Echo Chamber: Room Acoustics Part 1
At the very tail end of 2016, I decided it was time to leave my sleepy home in upstate NY and head west to Portland, OR. Rather than deal with shipping all of my audio gear out, I felt it was a better idea to use the opportunity to sell much of what I had and give my setup a major overhaul, and so I waved a fond farewell to my Naim Supernait, Lindemann DAC, and Silverline speakers. In their place are an Electrocompaniet AW-60FTT power amp and EC-4.7SE preamp, Simaudio Moon 380D DAC, and Audio Physic Virgo V speakers. All the new gear is great of course, but as soon as I first stepped foot in my Portland apartment, I knew that there would be a lot room treatment required before I could expect remotely good sound.
With headphones, the frequency response measurements and other test data that can be found on sites like Inner Fidelity can give you a pretty good idea of how any particular headphone will sound. These measurements are not the be-all, end-all of course – some headphones sound better than they measure and vice-versa. But at the very least, the frequency response that you see is what you can expect to get.
With speakers, things aren’t nearly so simple. Just about every company that makes speakers (other than Bose) will provide a list of specs including impedance, sensitivity measured in db/W/m, and frequency response. Companies with access to an anechoic chamber can use that to completely isolate the speaker and measure its pure frequency response with no outside interference. Lacking that, the use of ample amounts of absorption and close mic placement for measuring can provide at least an approximation of what anechoic measurements would look like.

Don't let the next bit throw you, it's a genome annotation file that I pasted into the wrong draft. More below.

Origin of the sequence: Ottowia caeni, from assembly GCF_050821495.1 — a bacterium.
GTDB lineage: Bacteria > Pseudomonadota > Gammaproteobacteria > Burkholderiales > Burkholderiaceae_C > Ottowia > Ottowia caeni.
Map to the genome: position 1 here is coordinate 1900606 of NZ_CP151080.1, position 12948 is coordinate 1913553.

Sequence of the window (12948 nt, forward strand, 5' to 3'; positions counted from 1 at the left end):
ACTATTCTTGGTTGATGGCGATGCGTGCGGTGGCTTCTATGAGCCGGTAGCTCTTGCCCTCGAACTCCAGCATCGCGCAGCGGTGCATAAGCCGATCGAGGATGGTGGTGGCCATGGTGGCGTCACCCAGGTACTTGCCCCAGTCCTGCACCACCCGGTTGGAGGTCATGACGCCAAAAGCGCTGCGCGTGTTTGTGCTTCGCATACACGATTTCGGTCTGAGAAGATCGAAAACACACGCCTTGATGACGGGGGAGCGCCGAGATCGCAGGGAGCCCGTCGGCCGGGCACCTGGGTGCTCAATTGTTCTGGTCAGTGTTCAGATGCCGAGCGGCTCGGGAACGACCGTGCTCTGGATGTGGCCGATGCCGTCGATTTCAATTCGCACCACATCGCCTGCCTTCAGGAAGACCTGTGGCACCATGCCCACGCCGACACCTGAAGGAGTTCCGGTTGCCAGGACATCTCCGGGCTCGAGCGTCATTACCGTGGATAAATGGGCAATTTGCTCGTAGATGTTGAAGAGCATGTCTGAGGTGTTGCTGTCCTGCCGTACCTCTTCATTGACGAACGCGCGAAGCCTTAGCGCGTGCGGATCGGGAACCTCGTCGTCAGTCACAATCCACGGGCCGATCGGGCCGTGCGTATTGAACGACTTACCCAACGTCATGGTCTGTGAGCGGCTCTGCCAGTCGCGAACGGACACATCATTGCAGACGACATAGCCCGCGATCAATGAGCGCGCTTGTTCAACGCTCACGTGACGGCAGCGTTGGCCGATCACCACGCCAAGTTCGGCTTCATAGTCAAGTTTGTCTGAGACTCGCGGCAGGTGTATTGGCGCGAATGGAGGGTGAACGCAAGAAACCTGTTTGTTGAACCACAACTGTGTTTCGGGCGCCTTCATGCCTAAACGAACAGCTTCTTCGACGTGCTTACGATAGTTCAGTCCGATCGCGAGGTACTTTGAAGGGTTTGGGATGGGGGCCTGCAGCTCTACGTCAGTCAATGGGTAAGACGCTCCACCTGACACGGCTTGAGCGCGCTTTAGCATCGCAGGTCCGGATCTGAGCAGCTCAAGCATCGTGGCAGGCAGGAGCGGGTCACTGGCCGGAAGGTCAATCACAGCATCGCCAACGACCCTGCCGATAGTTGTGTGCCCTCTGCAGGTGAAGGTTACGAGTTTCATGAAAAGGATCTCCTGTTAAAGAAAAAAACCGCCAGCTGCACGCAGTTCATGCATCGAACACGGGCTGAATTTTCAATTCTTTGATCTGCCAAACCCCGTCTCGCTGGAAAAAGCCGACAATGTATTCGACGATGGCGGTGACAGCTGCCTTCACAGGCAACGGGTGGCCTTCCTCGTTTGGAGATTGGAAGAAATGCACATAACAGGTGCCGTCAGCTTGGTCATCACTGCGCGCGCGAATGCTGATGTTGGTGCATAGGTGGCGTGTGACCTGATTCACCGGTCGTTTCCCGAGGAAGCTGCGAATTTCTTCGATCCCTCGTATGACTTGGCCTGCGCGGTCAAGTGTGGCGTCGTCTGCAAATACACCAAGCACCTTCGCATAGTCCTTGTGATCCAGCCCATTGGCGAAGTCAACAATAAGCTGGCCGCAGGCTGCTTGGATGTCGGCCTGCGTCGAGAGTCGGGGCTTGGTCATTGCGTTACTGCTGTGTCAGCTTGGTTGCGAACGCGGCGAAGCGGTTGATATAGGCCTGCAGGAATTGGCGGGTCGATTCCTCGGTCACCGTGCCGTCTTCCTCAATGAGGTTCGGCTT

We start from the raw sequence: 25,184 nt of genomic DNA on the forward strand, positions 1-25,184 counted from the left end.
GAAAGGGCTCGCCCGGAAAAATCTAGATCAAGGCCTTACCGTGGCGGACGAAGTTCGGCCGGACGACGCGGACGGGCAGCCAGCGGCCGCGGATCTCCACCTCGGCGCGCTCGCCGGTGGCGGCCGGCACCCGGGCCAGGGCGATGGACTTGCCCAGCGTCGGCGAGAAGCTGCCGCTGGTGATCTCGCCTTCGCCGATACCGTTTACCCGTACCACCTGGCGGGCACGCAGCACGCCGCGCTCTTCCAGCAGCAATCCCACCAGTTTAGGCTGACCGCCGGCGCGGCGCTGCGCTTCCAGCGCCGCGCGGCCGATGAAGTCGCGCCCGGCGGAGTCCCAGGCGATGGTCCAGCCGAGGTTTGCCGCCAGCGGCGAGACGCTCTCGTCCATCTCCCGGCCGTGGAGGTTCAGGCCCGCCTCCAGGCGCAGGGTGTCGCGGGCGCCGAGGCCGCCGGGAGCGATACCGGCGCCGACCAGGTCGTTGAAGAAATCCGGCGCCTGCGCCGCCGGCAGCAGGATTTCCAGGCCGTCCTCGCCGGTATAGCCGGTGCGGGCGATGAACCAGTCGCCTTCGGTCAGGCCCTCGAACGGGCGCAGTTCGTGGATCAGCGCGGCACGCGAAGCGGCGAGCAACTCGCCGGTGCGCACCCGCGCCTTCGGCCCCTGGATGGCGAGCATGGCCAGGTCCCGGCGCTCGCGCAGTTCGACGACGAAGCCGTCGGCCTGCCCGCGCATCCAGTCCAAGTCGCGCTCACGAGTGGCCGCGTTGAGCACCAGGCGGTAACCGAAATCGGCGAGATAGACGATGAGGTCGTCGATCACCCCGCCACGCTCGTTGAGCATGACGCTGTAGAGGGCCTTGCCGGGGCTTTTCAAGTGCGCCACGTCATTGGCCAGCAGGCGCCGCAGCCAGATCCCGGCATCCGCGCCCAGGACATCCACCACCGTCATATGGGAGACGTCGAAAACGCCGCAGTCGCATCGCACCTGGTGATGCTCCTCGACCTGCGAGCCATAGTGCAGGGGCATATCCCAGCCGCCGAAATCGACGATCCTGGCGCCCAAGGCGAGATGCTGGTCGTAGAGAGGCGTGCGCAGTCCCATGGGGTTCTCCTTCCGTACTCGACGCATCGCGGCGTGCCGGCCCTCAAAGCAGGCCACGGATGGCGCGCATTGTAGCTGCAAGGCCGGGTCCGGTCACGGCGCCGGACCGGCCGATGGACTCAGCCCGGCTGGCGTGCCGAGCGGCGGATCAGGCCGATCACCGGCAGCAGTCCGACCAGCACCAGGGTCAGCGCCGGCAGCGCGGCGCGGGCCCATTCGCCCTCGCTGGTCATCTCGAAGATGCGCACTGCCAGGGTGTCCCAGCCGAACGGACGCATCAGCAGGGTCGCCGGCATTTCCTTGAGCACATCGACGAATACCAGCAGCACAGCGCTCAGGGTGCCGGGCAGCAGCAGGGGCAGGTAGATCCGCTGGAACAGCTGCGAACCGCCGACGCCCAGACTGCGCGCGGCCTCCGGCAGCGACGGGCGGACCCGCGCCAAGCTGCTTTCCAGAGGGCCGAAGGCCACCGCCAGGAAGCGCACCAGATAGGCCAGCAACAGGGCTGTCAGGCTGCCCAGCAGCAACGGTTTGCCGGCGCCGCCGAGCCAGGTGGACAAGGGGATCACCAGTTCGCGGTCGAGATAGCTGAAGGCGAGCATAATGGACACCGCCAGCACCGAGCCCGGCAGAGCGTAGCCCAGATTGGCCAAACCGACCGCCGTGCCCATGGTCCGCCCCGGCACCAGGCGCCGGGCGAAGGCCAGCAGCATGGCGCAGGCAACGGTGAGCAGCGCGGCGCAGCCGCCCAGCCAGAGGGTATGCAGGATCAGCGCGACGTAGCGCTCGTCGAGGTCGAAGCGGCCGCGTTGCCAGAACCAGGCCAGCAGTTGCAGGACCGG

Here’s the thing though, your room isn’t an anechoic chamber, nor would you want it to be. Even very quiet rooms will have a level of background noise that will measure at least in the mid 20dB range, and the typical room will be above 30dB. In contrast, the current world record holder for quietest space on earth is Microsoft’s anechoic chamber, which measures just over -20dB. Yes, negative 20dB. This is about as quiet as it’s literally possible to get – air molecules bouncing off of each other create a background noise of around -23dB. If you want less than that, you’ll need a ticket to space [One of these days Dave – POW! Straight to the moon! -Alex]. We humans simply aren’t accustomed to an environment where there is no sound. Stepping into an anechoic chamber is like entering an alien world, one where you can hear your heart beating, your blood pumping, and if you have even the tiniest bit of tinnitus, you’ll know about it.
In addition to having no background SPL, anechoic chambers also have no sonically reflective surfaces, which is another thing we aren’t used to. Live musicians playing in an anechoic chamber would sound awful. This is because it’s not just the direct sound from the instrument itself, but the combination of direct and reflected sound that makes music sound good. The reason Vienna’s Musikverein is world famous for its sound is due to the acoustic design of the hall.